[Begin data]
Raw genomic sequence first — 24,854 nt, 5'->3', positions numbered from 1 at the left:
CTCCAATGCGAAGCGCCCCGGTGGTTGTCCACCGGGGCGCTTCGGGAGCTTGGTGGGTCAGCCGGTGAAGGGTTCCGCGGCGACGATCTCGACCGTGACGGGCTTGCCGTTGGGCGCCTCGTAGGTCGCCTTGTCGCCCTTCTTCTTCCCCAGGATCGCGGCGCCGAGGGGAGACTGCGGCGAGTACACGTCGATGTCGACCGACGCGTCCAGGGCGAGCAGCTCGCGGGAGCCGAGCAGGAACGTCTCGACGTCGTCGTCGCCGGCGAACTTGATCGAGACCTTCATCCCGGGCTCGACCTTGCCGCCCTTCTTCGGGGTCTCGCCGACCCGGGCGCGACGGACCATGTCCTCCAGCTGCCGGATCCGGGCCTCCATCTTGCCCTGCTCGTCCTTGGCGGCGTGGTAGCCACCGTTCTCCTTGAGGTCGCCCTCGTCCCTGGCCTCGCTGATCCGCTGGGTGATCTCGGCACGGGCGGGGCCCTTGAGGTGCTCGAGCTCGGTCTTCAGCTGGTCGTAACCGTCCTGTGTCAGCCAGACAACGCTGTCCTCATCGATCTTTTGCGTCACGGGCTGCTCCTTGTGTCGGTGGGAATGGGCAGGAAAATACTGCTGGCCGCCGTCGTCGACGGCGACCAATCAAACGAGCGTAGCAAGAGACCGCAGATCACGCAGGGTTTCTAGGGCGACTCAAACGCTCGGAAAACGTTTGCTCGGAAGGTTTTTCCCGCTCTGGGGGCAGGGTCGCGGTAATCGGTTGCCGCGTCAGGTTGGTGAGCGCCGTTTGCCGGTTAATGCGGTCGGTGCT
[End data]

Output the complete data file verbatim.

Raw genomic sequence first — 24,854 nt, 5'->3', positions numbered from 1 at the left:
CTCCAATGCGAAGCGCCCCGGTGGTTGTCCACCGGGGCGCTTCGGGAGCTTGGTGGGTCAGCCGGTGAAGGGTTCCGCGGCGACGATCTCGACCGTGACGGGCTTGCCGTTGGGCGCCTCGTAGGTCGCCTTGTCGCCCTTCTTCTTCCCCAGGATCGCGGCGCCGAGGGGAGACTGCGGCGAGTACACGTCGATGTCGACCGACGCGTCCAGGGCGAGCAGCTCGCGGGAGCCGAGCAGGAACGTCTCGACGTCGTCGTCGCCGGCGAACTTGATCGAGACCTTCATCCCGGGCTCGACCTTGCCGCCCTTCTTCGGGGTCTCGCCGACCCGGGCGCGACGGACCATGTCCTCCAGCTGCCGGATCCGGGCCTCCATCTTGCCCTGCTCGTCCTTGGCGGCGTGGTAGCCACCGTTCTCCTTGAGGTCGCCCTCGTCCCTGGCCTCGCTGATCCGCTGGGTGATCTCGGCACGGGCGGGGCCCTTGAGGTGCTCGAGCTCGGTCTTCAGCTGGTCGTAACCGTCCTGTGTCAGCCAGACAACGCTGTCCTCATCGATCTTTTGCGTCACGGGCTGCTCCTTGTGTCGGTGGGAATGGGCAGGAAAATACTGCTGGCCGCCGTCGTCGACGGCGACCAATCAAACGAGCGTAGCAAGAGACCGCAGATCACGCAGGGTTTCTAGGGCGACTCAAACGCTCGGAAAACGTTTGCTCGGAAGGTTTTTCCCGCTCTGGGGGCAGGGTCGCGGTAATCGGTTGCCGCGTCAGGTTGGTGAGCGCCGTTTGCCGGTTAATGCGGTCGGTGCT